A year-long study finds a correlation between child abuse cases and the dates elementary schools issue report cards—but only when grades come home on a Friday.
On Saturdays following report card Fridays, cases of child abuse in Florida were four times higher than other Saturdays. The state’s Department of Children and Families verified the abuse cases.
When report cards were issued earlier in the week, there was no increase in abuse cases according to the study, which appears in JAMA Pediatrics.
“It’s a pretty astonishing finding,” says Melissa Bright, a research scientist in the University of Florida’s Anita Zucker Center for Excellence in Early Childhood Studies. “It’s sad, but the good news is there’s a simple intervention—don’t give report cards on Friday.”
To extend the research, Bright wants to look at data in other states. She also wants to pinpoint the underlying causes of the link between report cards and physical abuse. She and her colleagues suspect that parents or guardians are physically punishing children for their grades, “but it might be something else we don’t know about,” she says.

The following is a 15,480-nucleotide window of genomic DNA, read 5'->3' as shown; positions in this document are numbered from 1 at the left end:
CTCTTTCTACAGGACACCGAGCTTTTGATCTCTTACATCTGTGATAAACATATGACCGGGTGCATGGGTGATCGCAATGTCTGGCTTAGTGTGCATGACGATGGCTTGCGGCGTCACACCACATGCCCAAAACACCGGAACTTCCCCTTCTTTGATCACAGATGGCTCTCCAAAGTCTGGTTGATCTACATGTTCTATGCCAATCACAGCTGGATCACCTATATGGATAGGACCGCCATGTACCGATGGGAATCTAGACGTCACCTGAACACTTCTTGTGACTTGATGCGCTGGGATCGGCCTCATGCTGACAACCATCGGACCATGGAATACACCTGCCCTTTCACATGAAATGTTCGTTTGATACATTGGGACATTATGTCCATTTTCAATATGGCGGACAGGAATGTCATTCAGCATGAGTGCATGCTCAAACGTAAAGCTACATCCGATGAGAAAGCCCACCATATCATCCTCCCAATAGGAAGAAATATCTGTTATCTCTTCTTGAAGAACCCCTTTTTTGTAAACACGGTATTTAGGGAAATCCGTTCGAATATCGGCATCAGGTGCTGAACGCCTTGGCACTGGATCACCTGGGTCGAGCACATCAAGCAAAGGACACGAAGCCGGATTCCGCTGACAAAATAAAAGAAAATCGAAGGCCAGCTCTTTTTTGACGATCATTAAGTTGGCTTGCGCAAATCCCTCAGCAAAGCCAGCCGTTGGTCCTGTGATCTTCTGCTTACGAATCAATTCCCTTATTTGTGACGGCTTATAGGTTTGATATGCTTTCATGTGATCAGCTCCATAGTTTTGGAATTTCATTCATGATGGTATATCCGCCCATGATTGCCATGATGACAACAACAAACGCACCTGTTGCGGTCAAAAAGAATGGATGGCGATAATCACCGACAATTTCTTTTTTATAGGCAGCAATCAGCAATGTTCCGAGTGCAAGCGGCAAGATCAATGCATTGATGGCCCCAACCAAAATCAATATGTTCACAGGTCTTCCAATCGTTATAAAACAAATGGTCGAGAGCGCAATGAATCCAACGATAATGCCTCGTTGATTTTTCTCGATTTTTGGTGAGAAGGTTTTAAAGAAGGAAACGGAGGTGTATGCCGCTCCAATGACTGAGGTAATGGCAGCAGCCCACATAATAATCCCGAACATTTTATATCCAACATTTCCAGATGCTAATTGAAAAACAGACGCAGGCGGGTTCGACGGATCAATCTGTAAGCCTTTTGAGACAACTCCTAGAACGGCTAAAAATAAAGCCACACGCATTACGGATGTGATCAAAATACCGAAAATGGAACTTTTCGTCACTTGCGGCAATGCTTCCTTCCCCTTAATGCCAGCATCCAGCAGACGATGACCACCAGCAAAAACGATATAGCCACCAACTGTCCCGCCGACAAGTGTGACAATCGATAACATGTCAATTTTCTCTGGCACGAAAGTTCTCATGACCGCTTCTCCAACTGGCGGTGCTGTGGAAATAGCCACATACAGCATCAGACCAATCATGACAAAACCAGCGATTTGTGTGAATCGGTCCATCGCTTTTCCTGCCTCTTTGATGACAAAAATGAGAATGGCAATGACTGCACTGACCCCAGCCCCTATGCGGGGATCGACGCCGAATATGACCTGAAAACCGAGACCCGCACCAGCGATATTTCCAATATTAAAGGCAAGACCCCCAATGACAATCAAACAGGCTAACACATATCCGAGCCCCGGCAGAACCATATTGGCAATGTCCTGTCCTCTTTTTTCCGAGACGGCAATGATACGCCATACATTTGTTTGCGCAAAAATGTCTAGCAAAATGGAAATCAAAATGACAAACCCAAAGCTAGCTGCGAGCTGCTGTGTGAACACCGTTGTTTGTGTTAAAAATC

In addition to distributing report cards earlier in the week, schools could consider including messaging to help prevent corporal punishment that crosses the line into abuse. But that’s a sticky issue in Florida, where some counties still allow corporal punishment in public schools.
Florida is not alone: 19 states still allow school personnel to hit students, according to a report from the Gundersen Center for Effective Discipline.
Additional researchers are from the University of Florida, Georgia State University, and Harvard University.
Source: University of Florida